That's an excellent point. Thank you for digging further into the statistics.

That's an excellent point. Thank you for digging further into the statistics.

3. zptc

Researchers at Imperial College London compared 11,329 people with confirmed or likely Omicron infections with nearly 200,000 people infected with other variants. So far, according to a report issued ahead of peer review and updated on Monday, they see "no evidence of Omicron having lower severity than Delta, judged by either the proportion of people testing positive who report symptoms, or by the proportion of cases seeking hospital care after infection."

1 vote
4. skybrian
The same team of researchers at Imperial College have put out a new report: Some reduction in hospitalisation for Omicron v Delta in England: early analysis

The same team of researchers at Imperial College have put out a new report:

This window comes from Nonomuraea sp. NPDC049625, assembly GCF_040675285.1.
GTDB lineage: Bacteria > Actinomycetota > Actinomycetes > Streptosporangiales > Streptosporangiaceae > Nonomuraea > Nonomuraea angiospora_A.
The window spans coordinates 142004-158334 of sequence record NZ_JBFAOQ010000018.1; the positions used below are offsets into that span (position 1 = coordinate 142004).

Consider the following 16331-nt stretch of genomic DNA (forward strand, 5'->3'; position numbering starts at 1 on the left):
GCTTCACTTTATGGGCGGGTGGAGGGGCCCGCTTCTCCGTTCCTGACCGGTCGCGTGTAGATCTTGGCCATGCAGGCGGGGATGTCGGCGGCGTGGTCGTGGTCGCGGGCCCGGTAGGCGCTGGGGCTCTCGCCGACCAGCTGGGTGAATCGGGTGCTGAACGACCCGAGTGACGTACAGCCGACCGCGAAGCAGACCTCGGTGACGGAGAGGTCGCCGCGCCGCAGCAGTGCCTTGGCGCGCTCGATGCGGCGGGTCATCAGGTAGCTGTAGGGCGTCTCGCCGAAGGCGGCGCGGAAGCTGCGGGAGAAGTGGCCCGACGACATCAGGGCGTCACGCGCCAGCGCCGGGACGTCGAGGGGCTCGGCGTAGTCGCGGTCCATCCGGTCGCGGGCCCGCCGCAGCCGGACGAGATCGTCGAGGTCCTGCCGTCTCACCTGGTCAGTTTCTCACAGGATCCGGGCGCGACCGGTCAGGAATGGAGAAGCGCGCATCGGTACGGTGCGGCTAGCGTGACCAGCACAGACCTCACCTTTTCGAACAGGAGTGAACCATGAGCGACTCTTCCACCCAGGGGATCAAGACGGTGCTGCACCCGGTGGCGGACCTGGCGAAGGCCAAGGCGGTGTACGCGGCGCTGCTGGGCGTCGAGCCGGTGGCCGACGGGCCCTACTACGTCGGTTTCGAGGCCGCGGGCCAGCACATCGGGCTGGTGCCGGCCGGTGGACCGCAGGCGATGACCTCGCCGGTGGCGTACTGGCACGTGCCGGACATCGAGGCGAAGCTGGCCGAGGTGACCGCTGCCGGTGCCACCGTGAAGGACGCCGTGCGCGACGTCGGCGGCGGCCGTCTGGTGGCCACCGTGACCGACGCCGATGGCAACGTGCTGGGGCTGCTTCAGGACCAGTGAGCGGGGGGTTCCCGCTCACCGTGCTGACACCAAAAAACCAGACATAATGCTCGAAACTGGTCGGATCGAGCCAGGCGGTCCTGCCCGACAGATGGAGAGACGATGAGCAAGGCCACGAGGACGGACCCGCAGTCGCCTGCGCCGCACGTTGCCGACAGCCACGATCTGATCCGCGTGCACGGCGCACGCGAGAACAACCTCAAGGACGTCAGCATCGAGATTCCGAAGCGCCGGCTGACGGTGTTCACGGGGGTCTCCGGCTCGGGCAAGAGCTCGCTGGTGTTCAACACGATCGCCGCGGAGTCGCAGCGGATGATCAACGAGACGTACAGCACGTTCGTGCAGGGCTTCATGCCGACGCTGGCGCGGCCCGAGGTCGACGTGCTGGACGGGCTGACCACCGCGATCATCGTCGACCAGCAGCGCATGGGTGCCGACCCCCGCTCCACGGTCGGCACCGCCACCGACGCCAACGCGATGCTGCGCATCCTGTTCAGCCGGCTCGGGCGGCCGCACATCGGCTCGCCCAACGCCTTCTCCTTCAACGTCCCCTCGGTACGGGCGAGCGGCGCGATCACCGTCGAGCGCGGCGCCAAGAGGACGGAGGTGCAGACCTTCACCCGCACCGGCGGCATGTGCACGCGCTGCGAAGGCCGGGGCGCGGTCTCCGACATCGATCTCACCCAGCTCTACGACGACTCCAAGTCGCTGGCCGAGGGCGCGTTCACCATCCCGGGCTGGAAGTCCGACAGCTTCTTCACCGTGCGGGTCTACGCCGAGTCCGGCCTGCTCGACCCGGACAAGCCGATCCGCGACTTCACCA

Some reduction in hospitalisation for Omicron v Delta in England: early analysis

Estimates suggest Omicron cases are 15% less likely to attend hospital, and 40% less likely to be hospitalised for a night or more, compared to Delta.

The researchers stress that these estimated reductions in severity must be balanced against the larger risk of infection with Omicron, due to the reduction in protection provided by both vaccination and natural infection. For example, at a population level, large numbers of infections could still lead to large numbers of hospitalisations. They say the estimates provided in this paper will assist in refining mathematical models of potential healthcare demand associated with the unfolding European Omicron wave.

1 vote